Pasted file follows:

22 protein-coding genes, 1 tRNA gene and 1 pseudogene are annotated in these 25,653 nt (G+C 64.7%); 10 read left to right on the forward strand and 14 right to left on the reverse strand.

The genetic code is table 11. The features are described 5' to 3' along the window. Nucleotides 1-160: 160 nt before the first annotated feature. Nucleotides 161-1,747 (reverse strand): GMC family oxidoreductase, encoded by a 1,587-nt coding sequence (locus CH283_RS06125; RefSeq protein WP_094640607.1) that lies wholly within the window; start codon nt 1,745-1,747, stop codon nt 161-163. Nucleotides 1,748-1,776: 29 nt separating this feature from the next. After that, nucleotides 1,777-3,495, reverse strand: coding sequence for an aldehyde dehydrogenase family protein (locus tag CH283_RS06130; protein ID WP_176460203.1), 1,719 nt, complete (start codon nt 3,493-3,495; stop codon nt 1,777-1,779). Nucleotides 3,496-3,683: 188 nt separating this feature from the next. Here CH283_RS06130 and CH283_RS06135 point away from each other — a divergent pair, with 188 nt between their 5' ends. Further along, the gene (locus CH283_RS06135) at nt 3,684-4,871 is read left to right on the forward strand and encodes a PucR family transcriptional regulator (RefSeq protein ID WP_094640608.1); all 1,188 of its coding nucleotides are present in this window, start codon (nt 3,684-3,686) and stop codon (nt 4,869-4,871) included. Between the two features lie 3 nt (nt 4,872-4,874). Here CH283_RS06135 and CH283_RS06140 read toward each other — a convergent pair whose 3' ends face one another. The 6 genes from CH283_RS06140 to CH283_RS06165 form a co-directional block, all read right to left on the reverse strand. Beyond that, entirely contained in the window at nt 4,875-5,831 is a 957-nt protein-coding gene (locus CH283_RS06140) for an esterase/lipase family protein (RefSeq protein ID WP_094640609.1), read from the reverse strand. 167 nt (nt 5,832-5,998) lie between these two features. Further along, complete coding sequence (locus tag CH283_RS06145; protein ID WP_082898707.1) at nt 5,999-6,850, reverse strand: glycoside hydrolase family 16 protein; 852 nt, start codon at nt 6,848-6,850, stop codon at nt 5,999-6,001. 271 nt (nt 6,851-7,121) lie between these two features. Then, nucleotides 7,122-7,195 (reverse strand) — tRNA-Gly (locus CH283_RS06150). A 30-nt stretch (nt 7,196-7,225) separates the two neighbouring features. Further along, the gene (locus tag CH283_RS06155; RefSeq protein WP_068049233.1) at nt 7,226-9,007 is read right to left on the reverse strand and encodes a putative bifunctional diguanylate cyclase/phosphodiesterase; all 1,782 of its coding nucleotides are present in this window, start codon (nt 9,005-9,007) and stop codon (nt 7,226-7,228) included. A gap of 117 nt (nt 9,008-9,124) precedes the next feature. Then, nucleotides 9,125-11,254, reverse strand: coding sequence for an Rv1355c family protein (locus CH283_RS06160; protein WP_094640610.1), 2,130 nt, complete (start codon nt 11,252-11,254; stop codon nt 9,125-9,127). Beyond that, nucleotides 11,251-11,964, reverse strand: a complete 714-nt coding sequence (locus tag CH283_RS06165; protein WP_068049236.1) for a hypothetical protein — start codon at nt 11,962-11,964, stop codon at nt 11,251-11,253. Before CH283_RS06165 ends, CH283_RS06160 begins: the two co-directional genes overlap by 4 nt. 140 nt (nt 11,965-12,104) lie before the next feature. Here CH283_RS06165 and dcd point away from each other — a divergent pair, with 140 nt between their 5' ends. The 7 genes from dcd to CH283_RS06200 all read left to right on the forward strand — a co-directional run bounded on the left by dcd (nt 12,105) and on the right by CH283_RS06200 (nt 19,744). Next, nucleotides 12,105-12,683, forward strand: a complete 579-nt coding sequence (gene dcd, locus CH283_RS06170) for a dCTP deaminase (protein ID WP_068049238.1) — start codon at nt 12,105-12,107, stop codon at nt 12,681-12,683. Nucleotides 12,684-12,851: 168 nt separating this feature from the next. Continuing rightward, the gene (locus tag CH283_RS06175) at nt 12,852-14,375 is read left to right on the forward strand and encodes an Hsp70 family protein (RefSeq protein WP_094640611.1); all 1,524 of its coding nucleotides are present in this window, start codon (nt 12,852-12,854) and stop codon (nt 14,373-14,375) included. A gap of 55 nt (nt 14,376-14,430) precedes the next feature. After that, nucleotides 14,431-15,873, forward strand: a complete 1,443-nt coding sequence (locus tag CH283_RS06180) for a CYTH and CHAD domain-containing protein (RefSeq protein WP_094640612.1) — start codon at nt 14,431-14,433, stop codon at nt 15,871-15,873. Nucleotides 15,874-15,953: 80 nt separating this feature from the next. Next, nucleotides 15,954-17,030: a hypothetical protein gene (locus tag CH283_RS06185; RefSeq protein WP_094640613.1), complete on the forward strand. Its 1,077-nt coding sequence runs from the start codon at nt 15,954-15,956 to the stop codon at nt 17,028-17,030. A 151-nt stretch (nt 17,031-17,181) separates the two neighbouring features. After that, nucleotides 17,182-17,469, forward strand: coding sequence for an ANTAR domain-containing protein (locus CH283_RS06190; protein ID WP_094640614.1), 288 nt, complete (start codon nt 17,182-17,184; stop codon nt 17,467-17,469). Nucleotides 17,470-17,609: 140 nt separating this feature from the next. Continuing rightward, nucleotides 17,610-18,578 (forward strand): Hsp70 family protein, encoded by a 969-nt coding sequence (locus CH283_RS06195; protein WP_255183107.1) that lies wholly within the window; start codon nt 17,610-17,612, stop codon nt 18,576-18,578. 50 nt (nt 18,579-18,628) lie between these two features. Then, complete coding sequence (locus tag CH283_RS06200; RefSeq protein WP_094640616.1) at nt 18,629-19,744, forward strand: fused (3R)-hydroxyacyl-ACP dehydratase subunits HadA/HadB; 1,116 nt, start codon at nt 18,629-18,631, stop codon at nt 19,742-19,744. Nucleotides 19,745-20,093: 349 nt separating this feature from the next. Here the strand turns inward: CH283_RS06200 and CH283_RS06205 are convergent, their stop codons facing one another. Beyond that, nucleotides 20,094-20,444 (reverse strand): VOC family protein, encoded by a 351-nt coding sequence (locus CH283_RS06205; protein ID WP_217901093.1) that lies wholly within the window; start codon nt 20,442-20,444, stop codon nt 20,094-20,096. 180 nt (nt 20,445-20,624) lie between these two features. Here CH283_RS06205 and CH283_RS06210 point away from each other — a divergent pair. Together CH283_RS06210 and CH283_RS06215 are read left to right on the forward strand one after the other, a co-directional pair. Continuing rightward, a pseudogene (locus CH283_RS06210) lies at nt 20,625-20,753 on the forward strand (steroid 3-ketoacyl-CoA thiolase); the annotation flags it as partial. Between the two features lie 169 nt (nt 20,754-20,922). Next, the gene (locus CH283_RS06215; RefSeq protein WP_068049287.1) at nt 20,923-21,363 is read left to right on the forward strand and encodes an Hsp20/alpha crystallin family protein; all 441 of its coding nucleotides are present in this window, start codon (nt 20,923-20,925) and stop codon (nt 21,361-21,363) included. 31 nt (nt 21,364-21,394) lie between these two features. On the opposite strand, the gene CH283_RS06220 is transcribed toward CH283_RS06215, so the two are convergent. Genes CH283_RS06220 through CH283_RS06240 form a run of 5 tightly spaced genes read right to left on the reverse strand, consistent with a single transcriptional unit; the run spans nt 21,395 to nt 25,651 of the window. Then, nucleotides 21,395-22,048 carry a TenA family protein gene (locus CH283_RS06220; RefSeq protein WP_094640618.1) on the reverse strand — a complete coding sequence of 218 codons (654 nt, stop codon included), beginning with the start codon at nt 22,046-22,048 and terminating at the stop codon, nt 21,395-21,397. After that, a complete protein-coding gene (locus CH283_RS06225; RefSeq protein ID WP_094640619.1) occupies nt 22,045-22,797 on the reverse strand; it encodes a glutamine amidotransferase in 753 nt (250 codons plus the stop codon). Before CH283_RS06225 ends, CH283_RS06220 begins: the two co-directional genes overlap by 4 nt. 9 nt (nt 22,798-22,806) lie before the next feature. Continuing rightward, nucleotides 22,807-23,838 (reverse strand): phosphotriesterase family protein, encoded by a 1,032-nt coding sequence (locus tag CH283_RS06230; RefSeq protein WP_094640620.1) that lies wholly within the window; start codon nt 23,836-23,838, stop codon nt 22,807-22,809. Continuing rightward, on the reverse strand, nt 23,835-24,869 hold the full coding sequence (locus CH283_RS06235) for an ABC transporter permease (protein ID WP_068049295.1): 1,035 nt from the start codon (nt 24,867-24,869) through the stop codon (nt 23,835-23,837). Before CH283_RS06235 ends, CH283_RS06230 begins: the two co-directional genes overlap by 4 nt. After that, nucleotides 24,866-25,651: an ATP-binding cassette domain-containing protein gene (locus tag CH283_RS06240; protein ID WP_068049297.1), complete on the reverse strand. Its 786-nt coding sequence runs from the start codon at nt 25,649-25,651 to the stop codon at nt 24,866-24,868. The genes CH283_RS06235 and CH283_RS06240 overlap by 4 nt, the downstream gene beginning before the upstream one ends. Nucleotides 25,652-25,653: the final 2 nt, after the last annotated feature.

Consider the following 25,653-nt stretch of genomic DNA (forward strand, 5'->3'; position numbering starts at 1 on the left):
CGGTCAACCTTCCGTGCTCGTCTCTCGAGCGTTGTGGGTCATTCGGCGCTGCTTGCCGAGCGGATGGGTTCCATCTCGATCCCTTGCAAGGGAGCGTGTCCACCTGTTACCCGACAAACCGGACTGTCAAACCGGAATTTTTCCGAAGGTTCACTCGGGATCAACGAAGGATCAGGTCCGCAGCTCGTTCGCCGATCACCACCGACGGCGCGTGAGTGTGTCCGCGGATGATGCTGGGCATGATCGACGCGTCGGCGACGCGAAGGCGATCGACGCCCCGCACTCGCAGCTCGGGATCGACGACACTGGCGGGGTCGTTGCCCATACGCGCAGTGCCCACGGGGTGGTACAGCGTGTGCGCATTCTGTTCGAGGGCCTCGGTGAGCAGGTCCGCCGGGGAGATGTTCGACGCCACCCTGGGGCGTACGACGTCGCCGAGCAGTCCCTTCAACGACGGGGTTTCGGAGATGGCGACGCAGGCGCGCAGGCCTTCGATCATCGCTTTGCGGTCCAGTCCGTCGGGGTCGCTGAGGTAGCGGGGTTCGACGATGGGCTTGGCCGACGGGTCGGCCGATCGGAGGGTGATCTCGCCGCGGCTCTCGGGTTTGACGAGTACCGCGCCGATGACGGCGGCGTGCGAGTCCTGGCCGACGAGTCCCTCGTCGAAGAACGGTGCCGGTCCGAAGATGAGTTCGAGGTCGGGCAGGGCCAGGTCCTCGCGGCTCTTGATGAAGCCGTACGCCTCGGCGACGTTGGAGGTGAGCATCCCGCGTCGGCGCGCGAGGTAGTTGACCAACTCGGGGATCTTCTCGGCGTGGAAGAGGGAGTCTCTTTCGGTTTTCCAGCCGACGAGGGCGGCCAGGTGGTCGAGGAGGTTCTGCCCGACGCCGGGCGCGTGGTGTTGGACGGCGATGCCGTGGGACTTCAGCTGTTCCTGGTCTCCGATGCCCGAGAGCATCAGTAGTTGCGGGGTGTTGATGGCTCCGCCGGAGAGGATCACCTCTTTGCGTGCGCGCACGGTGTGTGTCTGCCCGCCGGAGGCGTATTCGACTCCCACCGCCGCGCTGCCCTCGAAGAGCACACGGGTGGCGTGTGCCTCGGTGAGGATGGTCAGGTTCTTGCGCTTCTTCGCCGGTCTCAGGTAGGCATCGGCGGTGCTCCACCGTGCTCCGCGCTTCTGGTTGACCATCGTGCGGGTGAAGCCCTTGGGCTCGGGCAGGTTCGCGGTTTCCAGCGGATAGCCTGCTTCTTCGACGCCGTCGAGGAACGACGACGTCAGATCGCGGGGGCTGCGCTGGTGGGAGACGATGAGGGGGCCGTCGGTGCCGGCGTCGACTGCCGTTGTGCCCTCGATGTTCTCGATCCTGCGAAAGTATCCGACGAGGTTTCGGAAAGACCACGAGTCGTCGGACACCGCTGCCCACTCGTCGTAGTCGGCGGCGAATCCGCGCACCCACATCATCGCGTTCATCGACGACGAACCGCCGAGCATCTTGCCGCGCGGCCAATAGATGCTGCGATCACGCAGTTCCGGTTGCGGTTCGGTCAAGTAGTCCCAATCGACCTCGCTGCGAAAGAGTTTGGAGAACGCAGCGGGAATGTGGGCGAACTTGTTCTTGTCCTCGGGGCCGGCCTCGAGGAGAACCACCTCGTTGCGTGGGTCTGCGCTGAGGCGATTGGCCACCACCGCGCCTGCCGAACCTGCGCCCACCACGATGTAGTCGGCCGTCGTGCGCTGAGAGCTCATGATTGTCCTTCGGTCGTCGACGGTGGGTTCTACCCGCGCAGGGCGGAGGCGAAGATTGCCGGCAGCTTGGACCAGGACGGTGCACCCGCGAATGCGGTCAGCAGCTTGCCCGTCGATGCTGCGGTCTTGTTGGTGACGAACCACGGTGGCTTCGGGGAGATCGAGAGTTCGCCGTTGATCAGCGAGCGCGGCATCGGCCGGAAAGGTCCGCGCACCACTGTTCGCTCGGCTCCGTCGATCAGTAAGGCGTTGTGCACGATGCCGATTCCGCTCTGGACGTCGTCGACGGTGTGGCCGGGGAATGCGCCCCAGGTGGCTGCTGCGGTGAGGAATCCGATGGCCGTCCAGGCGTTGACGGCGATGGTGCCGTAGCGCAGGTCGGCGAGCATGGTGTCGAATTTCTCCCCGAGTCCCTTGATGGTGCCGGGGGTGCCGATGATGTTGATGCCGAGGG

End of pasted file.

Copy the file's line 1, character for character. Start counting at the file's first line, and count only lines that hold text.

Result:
22 protein-coding genes, 1 tRNA gene and 1 pseudogene are annotated in these 25,653 nt (G+C 64.7%); 10 read left to right on the forward strand and 14 right to left on the reverse strand.